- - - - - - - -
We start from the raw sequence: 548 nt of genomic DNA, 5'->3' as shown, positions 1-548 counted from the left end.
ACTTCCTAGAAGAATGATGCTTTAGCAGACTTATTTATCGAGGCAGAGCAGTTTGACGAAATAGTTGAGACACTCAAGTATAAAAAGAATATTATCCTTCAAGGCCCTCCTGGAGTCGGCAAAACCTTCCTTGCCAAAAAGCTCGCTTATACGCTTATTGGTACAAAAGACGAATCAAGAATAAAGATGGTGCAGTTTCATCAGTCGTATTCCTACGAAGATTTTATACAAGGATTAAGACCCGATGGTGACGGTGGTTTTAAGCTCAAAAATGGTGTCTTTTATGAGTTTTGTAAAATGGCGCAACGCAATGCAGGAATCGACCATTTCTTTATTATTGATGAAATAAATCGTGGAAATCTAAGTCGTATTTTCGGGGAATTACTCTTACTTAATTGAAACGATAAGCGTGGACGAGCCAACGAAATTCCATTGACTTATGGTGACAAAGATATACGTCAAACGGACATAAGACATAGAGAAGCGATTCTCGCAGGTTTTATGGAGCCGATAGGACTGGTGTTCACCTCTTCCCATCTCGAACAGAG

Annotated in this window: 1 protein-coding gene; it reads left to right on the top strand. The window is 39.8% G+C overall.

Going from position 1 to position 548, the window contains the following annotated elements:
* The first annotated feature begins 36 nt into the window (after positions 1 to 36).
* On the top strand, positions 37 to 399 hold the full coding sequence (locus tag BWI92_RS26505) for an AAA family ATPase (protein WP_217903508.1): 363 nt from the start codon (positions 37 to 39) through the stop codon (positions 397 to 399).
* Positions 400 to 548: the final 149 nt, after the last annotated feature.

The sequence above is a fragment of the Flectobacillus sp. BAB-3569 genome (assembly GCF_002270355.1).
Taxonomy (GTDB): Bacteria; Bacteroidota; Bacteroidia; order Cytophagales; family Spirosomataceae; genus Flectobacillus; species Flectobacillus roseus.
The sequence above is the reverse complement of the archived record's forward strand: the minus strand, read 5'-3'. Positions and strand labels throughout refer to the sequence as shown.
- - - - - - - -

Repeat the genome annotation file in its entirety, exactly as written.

We start from the raw sequence: 548 nt of genomic DNA, 5'->3' as shown, positions 1-548 counted from the left end.
ACTTCCTAGAAGAATGATGCTTTAGCAGACTTATTTATCGAGGCAGAGCAGTTTGACGAAATAGTTGAGACACTCAAGTATAAAAAGAATATTATCCTTCAAGGCCCTCCTGGAGTCGGCAAAACCTTCCTTGCCAAAAAGCTCGCTTATACGCTTATTGGTACAAAAGACGAATCAAGAATAAAGATGGTGCAGTTTCATCAGTCGTATTCCTACGAAGATTTTATACAAGGATTAAGACCCGATGGTGACGGTGGTTTTAAGCTCAAAAATGGTGTCTTTTATGAGTTTTGTAAAATGGCGCAACGCAATGCAGGAATCGACCATTTCTTTATTATTGATGAAATAAATCGTGGAAATCTAAGTCGTATTTTCGGGGAATTACTCTTACTTAATTGAAACGATAAGCGTGGACGAGCCAACGAAATTCCATTGACTTATGGTGACAAAGATATACGTCAAACGGACATAAGACATAGAGAAGCGATTCTCGCAGGTTTTATGGAGCCGATAGGACTGGTGTTCACCTCTTCCCATCTCGAACAGAG

Annotated in this window: 1 protein-coding gene; it reads left to right on the top strand. The window is 39.8% G+C overall.

Going from position 1 to position 548, the window contains the following annotated elements:
* The first annotated feature begins 36 nt into the window (after positions 1 to 36).
* On the top strand, positions 37 to 399 hold the full coding sequence (locus tag BWI92_RS26505) for an AAA family ATPase (protein WP_217903508.1): 363 nt from the start codon (positions 37 to 39) through the stop codon (positions 397 to 399).
* Positions 400 to 548: the final 149 nt, after the last annotated feature.

The sequence above is a fragment of the Flectobacillus sp. BAB-3569 genome (assembly GCF_002270355.1).
Taxonomy (GTDB): Bacteria; Bacteroidota; Bacteroidia; order Cytophagales; family Spirosomataceae; genus Flectobacillus; species Flectobacillus roseus.
The sequence above is the reverse complement of the archived record's forward strand: the minus strand, read 5'-3'. Positions and strand labels throughout refer to the sequence as shown.